Mrs. Storrow died in 1944, so a new Chairman was needed. Mrs. Arthur Choate took over. The American Girl Scouts had donated substantial funds through the U.S.A. Friendly Fund in 1944 to help with postwar recovery efforts. Conferences did not begin again until 1946, when a Juliette Low conference was held in July and an International Conference for Trainers in August. The first Germans arrived in 1948, when six leaders came, concerned about the nature of their welcome. They were treated just like everyone else. The Friends of Our Chalet fund was created during this time and helped with recovery efforts.[7]

Falk retires

1952 was not only the 20th anniversary of Our Chalet, but also saw the retirement of Falk. She was replaced by "Pen", Penelope Wood-Hill (later Cullingford), from the United Kingdom. Because of the huge birthday held, Our Chalet saw a financial loss for the first time. The ten thousandth guest also came that year. Falk served as Guider-in-Charge from 1932-1952.[7]

After Falk

Our Chalet in a winter setting.

As Our Chalet's popularity grew, the need for more facilities grew. So in June 1956, Stöckli was opened for staff use. Stöckli is the name given in the Canton of Bern for the house by the main farmhouse where the older generation of farmers live. Pen, Mrs. Chester, and the World Chief Guide were present. This is the same month that the first Ranger Adventure Week was held.[7]

By 1972, over 33,000 people had visited. Much expansion was done during the 1970s. The "Chalet Challenge" award began in 1978 and is only available to Our Chalet visitors. In 1990, the World Conference in Singapore gave permission for Our Chalet to build a new house to provide extra guest accommodation, conference facilities and office space. The new building was officially opened in September 1999 and called "Spycher". On World Thinking Day in 1998, Our Chalet was the first World Centre to launch its own web site.[4]

Falk died in the autumn of 1961 and in her memory a Falk Fund was established whereby member associations could apply for a "Falk Holiday" to permit one or more of their members to stay at Our Chalet to thank them for years of good service, a exceptionally well-done job, or because they were handicapped.[7]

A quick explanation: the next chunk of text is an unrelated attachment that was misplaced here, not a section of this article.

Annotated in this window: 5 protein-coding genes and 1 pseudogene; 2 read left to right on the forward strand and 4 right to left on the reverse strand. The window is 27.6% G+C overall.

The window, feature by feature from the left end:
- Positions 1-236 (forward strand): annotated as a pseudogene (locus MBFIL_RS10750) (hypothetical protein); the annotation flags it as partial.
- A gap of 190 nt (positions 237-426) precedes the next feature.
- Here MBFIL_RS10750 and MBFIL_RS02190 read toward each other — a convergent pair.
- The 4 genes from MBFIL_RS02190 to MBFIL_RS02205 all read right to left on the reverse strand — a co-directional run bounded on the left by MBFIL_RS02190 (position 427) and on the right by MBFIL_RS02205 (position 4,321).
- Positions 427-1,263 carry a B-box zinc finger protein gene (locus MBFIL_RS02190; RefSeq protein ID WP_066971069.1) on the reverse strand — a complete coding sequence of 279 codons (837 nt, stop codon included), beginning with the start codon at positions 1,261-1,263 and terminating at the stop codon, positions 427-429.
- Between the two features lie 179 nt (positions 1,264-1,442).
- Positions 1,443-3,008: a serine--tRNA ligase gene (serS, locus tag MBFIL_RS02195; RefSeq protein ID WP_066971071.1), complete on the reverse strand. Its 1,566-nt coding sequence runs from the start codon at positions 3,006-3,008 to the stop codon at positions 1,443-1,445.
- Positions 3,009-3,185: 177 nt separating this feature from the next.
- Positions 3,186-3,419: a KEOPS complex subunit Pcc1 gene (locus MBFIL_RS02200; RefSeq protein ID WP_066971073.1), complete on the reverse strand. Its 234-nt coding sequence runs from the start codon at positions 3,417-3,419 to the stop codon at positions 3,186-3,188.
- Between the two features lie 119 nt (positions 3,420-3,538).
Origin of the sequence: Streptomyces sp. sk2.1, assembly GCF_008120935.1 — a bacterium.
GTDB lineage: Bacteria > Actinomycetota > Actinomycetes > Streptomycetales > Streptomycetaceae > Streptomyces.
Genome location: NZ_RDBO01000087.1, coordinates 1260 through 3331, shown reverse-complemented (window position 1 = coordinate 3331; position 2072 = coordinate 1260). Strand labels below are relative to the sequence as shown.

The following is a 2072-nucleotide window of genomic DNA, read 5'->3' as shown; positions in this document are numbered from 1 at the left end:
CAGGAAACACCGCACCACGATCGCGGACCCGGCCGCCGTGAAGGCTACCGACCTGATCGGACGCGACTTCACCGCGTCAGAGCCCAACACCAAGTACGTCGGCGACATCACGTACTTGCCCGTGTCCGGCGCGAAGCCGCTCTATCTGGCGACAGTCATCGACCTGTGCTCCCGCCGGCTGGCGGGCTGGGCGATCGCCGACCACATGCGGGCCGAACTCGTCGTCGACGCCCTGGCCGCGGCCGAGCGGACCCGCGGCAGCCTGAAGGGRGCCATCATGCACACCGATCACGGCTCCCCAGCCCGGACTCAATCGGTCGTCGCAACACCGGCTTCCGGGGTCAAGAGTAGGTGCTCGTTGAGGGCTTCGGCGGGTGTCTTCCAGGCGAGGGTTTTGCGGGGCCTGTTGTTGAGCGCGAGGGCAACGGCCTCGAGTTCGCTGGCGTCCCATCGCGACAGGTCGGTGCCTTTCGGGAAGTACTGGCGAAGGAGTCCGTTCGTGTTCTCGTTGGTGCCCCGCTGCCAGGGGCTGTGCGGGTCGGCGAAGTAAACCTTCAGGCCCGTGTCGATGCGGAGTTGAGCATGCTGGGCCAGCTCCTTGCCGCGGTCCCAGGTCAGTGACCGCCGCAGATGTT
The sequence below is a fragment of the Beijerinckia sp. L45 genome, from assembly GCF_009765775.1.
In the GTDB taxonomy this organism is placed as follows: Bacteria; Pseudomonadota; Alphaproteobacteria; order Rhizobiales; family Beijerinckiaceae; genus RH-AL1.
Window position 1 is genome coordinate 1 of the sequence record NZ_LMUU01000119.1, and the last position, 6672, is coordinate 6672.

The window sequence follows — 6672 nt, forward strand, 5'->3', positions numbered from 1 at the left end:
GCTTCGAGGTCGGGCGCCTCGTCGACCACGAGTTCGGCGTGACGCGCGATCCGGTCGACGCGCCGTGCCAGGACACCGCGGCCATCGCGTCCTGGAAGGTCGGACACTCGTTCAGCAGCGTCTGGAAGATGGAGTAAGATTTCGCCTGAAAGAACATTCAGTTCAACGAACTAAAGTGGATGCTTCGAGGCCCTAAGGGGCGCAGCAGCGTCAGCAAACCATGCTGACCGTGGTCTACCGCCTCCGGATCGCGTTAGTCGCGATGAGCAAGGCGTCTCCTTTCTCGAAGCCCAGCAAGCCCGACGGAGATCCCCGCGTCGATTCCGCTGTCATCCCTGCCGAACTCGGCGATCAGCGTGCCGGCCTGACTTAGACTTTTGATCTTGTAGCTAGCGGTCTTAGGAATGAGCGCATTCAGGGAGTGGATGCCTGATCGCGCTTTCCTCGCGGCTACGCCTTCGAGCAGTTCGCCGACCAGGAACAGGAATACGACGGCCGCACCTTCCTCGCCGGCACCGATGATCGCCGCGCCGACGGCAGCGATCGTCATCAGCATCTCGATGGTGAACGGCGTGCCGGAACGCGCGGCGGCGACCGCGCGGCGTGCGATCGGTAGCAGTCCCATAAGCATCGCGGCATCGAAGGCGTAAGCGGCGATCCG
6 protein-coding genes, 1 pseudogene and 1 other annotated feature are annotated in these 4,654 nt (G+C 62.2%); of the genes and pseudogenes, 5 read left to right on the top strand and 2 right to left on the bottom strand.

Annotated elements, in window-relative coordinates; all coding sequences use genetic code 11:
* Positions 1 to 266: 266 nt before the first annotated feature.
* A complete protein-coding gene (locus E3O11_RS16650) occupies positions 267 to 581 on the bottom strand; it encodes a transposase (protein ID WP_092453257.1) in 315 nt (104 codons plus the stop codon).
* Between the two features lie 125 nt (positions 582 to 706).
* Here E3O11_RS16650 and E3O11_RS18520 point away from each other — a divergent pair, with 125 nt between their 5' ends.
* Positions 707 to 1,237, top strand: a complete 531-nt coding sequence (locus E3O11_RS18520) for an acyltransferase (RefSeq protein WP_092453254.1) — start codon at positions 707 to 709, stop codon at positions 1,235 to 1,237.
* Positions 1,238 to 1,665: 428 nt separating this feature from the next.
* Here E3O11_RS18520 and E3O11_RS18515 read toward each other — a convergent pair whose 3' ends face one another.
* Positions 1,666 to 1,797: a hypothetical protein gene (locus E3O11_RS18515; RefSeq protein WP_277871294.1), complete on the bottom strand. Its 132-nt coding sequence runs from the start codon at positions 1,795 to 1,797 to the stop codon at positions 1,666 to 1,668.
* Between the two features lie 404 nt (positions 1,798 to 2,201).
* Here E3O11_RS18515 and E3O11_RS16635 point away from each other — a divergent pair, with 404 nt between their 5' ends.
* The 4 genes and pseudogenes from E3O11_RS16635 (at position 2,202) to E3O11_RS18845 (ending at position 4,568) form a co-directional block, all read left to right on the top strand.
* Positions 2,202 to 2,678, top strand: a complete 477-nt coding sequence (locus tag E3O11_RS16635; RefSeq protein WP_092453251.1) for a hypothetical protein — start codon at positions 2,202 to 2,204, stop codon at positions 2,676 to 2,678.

Pen retired June 29, 1968, and was replaced by Inge Lyck, from Denmark. Lyck introduced more challenging outdoor excursions in the programme and re-introduced the concept that each year would have a theme to tie all the activities together. In the autumn of 1968, Olave Baden-Powell made what would be her last visit to Our Chalet. Isabelle Dufour of Switzerland replaced Inge in 1975. During this time cross country skiing became more popular even though Adelboden is not ideal for this. Major improvements, especially plumbing, were made to the buildings in the 1970s. Toward the end of the decade, Our Chalet was began a fund to join the community sewage. This fund was eventually used in September and October 1986. Dufour returned to nursing in April 1980 and was replaced by Hanna Newport, also of Switzerland. In the spring of 1982 Our Chalet received a new insulated roof, which replaced the stones, chimney, and huge icicles that were caused by the escaping heat. In August 1983, five of the 1933 Juliette Low group spent their 50th anniversary at Our Chalet and placed a plaque on the tree they had planted outside the library window. Newport left early in 1987 and Gwen Smtih of the United Kingdom filled in during a very busy season until December 1987 when Maha Salhani of Lebanon took over.[7]

In the late 1980s many of the walking sessions had to be cancelled due to lack of interest. The staff noticed that whereas in earlier years luggage was hauled by hand-cart, taxis were all that were used by this time. In the summer of 1986, Swiss law changed and banned underground oil tanks, as Our Chalet had. In 1988 Our Chalet had the funds to move the tanks to a new cellar under the kitchen porch. There was extremely low attendance in 1991 because of low snowfall and the Gulf War.[7]

Salhani served as Guider-in-Charge until 1992, when she was replaced by Gweneth Smith, of the United Kingdom. Smith had previously been a staff member at Our Chalet since 1973. During that time she worked with four different Guiders-on-Charge. During that time she was a secretary and ski instructor. She helped with the "Friends of Our Chalet" letter, which went out each year no later than World Thinking Day. Katharina Kalscics, of Austria, took over as Guider-in-Charge in 1997 and served until 1999.[7]


Yvonne Cuénod, called Cigogne, (1900-1993) was a Swiss Girl Guide Executive who was involved with Our Chalet for 61 years, from the beginning in 1932 until her death in 1993, though she was less involved after 1953 when she ceased being a regular staff member. She first became directly involved with Our Chalet in 1932 by helping set up the original furnishings. She regularly attended meetings, helped with cleaning, organised events, and handled relations with the local community.[7] She had been one of the three trainers on the first International Training Course for Guiders in 1932.[6]

Activity programme

Summer activities are available at Our Chalet from June to September. This is when the "Chalet Challenge" is offered; it is designed to stretch young girls both physically and emotionally so that they gain personal confidence, inner strength and a sense of self-worth. This is done through learning some Swiss German, teaching a song, completing a hike, and learning a new sport. Other summertime activities include: walking and hiking, adventure activities – such as paragliding and whitewater, trips and excursions, and evening programmes.[8]

Adelboden has world class skiing and hosts the International Ski Federation (FIS). Winter activities at Our Chalet run from December to April. These activities include: skiing, snowboarding, snowshoeing, snowtubing, cross country skiing, paragliding, winter walking, ice skating, curling, ice climbing, tobogganing, sit skiing, tailing, sleigh rides and much more. Night activities are available.[9]